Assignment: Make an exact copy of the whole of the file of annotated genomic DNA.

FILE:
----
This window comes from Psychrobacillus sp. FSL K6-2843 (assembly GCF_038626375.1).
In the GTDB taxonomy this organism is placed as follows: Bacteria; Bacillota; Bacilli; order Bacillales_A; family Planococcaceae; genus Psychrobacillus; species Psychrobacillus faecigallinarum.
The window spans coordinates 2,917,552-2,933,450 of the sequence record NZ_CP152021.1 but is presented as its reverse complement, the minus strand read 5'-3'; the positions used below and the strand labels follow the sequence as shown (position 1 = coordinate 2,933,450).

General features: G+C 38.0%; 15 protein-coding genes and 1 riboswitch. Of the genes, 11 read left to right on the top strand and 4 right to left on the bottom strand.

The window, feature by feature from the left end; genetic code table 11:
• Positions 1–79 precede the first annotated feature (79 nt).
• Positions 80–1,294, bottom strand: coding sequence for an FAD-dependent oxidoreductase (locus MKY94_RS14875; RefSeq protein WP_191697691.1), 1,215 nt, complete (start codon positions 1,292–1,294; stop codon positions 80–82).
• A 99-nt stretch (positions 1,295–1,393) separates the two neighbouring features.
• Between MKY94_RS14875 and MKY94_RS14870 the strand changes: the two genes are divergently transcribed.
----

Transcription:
This window comes from Psychrobacillus sp. FSL K6-2843 (assembly GCF_038626375.1).
In the GTDB taxonomy this organism is placed as follows: Bacteria; Bacillota; Bacilli; order Bacillales_A; family Planococcaceae; genus Psychrobacillus; species Psychrobacillus faecigallinarum.
The window spans coordinates 2,917,552-2,933,450 of the sequence record NZ_CP152021.1 but is presented as its reverse complement, the minus strand read 5'-3'; the positions used below and the strand labels follow the sequence as shown (position 1 = coordinate 2,933,450).

General features: G+C 38.0%; 15 protein-coding genes and 1 riboswitch. Of the genes, 11 read left to right on the top strand and 4 right to left on the bottom strand.

The window, feature by feature from the left end; genetic code table 11:
• Positions 1–79 precede the first annotated feature (79 nt).
• Positions 80–1,294, bottom strand: coding sequence for an FAD-dependent oxidoreductase (locus MKY94_RS14875; RefSeq protein WP_191697691.1), 1,215 nt, complete (start codon positions 1,292–1,294; stop codon positions 80–82).
• A 99-nt stretch (positions 1,295–1,393) separates the two neighbouring features.
• Between MKY94_RS14875 and MKY94_RS14870 the strand changes: the two genes are divergently transcribed.